THE call by Amnesty International, AI, for a full-blown investigation by the International Criminal Court, ICC, of the atrocities committed since the Boko Haram insurgency started is welcome.

There are so many issues that have been thrown up by the conflict which only a credible international body such as the ICC could unravel to the satisfaction of most stakeholders.

In the preliminary investigation already done by the Office of the Prosecutor of the ICC headed by the Chief Prosecutor, Ms Fatou Bensouda, over the war crimes and crimes against humanity committed in the course of the violence, six cases have reportedly been established against the terrorists.

These include mindless murders of unarmed civilians, massive abductions (especially of women and young men), destruction of schools and places of worship, sexual abuses and the use of children in the conflict, particularly as suicide bombers.

The ICC Prosecutor has also pinned culpability on the Nigerian Armed Forces in the areas of mass arrests of civilians, detention of suspects, abuses, tortures and alleged summary executions.

Apart from these two areas already delved into, the public will also like the ICC to unravel the circumstances behind the frequent resurgences of Boko Haram, mostly when Nigerians are given to believe they are on the verge of being exterminated.

It is also strongly believed that some elements involved in the war on Boko Haram are secretly supporting them. Who are these people? Is it true that some people are now profiting from this war?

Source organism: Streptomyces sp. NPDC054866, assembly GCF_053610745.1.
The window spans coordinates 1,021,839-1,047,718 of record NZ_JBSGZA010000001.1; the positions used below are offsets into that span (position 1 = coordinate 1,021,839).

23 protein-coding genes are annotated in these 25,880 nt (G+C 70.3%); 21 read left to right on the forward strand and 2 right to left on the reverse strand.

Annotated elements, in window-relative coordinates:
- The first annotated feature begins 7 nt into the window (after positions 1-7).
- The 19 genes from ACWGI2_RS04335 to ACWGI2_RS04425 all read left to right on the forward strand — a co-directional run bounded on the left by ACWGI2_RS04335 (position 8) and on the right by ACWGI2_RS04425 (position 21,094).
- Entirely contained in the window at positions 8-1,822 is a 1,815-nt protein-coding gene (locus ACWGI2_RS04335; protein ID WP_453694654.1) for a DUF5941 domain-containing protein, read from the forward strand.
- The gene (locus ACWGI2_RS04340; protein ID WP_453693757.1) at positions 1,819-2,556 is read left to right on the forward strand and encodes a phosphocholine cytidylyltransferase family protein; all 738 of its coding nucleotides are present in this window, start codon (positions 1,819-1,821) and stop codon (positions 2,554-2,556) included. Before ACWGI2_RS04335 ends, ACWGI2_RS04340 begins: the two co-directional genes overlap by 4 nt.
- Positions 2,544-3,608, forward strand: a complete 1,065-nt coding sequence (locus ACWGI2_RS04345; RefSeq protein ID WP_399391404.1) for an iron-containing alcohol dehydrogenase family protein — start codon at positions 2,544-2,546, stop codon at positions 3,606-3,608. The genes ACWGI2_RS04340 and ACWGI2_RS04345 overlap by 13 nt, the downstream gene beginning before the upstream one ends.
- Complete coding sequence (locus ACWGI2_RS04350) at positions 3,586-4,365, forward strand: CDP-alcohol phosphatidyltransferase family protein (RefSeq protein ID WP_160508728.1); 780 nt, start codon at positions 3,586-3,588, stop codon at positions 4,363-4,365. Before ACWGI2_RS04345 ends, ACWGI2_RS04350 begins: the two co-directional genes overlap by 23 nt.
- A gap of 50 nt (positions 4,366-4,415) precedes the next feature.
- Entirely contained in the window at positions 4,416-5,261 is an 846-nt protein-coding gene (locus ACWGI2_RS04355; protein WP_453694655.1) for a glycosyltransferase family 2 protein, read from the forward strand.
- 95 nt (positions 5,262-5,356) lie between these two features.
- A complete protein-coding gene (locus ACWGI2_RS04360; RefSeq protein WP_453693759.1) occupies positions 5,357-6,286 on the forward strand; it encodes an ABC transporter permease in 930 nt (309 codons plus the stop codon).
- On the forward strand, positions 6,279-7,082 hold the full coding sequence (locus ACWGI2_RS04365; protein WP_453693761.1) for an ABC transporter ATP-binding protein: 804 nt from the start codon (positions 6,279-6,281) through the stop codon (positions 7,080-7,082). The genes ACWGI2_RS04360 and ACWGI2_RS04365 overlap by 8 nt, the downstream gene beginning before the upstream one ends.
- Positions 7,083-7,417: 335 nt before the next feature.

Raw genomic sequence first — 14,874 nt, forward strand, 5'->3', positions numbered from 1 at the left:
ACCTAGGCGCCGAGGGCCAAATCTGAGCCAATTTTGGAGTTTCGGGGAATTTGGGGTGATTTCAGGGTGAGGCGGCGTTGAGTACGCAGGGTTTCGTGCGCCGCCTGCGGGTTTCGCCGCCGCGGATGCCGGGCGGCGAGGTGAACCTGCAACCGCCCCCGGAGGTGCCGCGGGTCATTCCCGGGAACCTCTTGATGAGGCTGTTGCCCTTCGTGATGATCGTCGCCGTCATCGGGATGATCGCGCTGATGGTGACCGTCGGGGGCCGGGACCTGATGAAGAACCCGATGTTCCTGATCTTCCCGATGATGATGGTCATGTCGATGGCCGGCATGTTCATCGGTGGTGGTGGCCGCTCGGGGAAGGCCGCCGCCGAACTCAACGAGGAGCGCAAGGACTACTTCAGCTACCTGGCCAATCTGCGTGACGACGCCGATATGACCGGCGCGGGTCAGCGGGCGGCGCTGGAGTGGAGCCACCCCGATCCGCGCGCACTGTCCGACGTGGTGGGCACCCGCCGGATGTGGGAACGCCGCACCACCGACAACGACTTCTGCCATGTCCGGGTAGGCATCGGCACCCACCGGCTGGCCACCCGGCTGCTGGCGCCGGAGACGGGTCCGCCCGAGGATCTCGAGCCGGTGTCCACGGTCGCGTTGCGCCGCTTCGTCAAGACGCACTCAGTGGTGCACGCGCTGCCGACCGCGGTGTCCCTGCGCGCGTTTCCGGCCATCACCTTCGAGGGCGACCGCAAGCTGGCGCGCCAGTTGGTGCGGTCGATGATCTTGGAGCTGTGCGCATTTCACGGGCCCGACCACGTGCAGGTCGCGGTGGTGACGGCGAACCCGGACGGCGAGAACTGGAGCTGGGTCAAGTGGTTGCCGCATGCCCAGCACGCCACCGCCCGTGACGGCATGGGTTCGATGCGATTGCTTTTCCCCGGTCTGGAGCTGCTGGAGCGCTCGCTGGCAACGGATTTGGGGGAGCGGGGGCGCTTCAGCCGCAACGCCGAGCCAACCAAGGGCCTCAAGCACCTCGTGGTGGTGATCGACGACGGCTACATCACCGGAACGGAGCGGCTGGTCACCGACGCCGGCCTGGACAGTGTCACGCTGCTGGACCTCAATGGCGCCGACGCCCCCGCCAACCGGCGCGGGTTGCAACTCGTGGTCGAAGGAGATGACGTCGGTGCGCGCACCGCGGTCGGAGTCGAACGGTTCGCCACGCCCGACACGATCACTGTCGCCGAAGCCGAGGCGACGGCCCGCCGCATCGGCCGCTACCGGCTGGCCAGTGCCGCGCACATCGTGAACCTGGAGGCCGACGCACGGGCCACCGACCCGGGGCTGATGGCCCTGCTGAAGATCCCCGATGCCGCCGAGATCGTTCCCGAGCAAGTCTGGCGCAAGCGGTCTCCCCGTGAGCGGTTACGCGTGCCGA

What is the truth behind the abductions, particularly of the Chibok and Dapchi schoolgirls?

Up till today, the Nigerian government has not been able to unmask those behind the sustenance of the jihadists in their ignoble quest to take over the West African sub-region through violence and bloodshed.

Only a body like the ICC can help expose the alleged blacklegs within the ruling establishment helping Boko Haram to kill Nigerians and render millions of people homeless.

The ICC should also examine the negotiations for the release of hostages abducted by Boko Haram. Have they in any way helped in strengthening the terrorists and prolonging the violence?

The focus of investigations should not just be to establish the extent to which international law has been violated.

Full disclosure will help in refocusing strategies to tackle the terrorists. We believe that with the picture made clearer over the litany of questions surrounding this conflict, it will be easier to mobilise more international support to root Boko Haram out of Nigeria and surrounding countries.

With the Al Qaeda and Islamic State terror networks now active in the Lake Chad area, nothing short of massive international efforts will be required to get rid of the terrorists.

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